Anderson’s direction definitely bears a lot of the visual styles he’s known for with his unique approach to tracking shots, camera movements, striking compositions, and other things that he’s known for. Yet, there is also this theatrical element he brings to play into this idea of theater as it plays into the Earp storyline as it also include some unique camera angles as many of those scenes are shot in black-and-white and in a 1:33:1 aspect ratio while much of the film is shot in color in a 2:39:1 aspect ratio. Shot on location in Spain with the town of Chinchon being its nearby location, Anderson creates a world that is quite offbeat where the locations are reminiscent of the American westerns by John Ford yet they’re infused with bits of sci-fi as it play into the inventions the five young kids have created as well as the encounter with the alien as some of the visual effects are a combination of stop-motion animation, miniatures, and other practical effects including a roadrunner that Steenbeck’s three daughters keep meeting.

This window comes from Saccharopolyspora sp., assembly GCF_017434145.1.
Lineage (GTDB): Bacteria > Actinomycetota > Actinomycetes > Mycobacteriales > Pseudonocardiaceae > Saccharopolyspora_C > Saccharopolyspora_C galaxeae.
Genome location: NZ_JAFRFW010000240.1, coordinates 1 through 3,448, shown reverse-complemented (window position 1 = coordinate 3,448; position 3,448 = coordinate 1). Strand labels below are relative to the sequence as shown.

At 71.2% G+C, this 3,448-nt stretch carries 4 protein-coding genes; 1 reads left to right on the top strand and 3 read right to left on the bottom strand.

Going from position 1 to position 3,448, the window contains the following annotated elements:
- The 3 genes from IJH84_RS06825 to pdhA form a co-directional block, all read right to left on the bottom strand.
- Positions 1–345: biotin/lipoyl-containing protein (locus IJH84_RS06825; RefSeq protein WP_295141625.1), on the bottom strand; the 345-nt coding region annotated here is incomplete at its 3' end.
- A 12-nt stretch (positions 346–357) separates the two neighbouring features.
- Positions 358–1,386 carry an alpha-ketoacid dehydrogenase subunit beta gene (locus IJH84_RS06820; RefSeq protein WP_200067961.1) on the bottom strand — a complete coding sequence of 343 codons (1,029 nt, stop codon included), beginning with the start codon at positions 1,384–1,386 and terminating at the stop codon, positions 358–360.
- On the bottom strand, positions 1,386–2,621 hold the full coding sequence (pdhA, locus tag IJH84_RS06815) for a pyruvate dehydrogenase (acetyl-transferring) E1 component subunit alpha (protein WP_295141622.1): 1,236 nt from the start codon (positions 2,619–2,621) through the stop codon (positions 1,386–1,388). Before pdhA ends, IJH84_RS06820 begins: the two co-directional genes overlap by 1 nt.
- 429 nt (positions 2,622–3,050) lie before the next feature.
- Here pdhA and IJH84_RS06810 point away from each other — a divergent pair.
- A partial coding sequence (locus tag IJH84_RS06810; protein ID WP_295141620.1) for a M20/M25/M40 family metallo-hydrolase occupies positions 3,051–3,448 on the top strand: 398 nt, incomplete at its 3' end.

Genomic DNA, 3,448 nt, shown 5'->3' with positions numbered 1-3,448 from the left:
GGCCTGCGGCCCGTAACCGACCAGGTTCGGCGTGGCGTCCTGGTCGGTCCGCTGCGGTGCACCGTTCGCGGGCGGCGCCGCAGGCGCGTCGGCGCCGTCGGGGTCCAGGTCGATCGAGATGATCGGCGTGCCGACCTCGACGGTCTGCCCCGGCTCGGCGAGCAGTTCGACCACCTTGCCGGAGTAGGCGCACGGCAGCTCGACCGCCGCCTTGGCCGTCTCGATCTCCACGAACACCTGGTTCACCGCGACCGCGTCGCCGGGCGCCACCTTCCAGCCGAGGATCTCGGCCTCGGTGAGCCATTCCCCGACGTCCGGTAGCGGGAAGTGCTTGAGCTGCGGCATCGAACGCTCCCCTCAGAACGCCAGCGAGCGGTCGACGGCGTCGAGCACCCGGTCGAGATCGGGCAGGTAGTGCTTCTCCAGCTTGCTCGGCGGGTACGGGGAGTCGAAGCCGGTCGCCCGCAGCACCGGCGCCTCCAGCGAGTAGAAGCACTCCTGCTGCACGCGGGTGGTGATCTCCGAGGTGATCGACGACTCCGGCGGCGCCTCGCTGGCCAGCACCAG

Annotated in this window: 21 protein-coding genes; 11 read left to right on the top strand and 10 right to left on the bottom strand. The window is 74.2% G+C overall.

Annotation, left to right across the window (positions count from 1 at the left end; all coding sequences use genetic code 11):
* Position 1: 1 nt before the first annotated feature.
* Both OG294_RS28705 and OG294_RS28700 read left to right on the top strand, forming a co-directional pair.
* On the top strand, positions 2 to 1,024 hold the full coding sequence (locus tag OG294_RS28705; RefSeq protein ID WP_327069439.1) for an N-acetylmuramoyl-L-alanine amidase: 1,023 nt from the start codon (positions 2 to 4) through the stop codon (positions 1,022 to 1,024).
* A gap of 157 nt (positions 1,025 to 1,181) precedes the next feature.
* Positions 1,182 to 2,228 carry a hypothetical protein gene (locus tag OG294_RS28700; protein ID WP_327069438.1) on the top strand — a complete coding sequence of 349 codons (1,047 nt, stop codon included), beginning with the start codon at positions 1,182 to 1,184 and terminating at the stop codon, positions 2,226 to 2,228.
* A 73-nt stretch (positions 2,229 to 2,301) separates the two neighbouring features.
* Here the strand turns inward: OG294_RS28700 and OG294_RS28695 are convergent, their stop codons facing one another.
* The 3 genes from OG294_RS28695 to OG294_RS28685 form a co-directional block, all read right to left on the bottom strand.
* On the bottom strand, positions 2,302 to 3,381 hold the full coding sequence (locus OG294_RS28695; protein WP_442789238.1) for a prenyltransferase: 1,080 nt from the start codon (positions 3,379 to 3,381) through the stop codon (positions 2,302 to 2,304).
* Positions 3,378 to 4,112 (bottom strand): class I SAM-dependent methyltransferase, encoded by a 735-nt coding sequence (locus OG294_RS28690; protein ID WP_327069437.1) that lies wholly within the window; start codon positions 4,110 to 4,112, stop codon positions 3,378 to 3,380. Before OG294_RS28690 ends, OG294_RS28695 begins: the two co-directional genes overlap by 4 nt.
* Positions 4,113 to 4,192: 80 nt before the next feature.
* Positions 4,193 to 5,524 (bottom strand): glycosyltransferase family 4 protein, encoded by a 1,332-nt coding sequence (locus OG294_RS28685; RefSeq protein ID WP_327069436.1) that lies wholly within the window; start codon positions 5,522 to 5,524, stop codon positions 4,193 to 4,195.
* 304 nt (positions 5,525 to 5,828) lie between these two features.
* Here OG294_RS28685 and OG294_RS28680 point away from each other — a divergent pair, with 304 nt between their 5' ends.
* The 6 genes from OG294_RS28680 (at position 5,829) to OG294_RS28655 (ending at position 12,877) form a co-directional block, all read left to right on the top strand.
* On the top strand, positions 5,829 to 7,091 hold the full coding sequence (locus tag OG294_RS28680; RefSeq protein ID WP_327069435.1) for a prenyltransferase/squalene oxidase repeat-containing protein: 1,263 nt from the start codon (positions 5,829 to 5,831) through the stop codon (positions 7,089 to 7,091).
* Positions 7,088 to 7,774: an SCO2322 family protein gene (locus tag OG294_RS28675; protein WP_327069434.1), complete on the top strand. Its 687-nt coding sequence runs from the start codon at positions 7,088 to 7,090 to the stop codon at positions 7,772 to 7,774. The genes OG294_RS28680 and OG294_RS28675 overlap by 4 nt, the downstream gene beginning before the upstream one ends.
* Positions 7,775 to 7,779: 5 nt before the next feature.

For a film that blends a lot of genres, Anderson was able to balance it while maintaining a sense of humor where he also manages to make fun of his own visual style in his approach to wide and medium shots. Even in the tight close-ups he’s created that play into some of the emotional moments of the characters as well as medium shots in the way Anderson captures conversations between Steenbeck and Campbell in their respective homes. Anderson would also maintain a different approach in his direction that is looser for the scenes involving Earp and his world as it has this sense of theatricality in the way scenes are presented as well as the usage of wide shots as it all plays into Earp trying to find meaning in his story and what he wanted to say despite frustrating his actors in the project. Especially as the ending plays into Steenbeck’s journey through loss and his own issues where realizes what he must do for his family. In the end, Anderson crafts an intoxicating and riveting film about a troubled playwright who creates a story about a Junior Stargazers convention being disrupted by a visiting alien.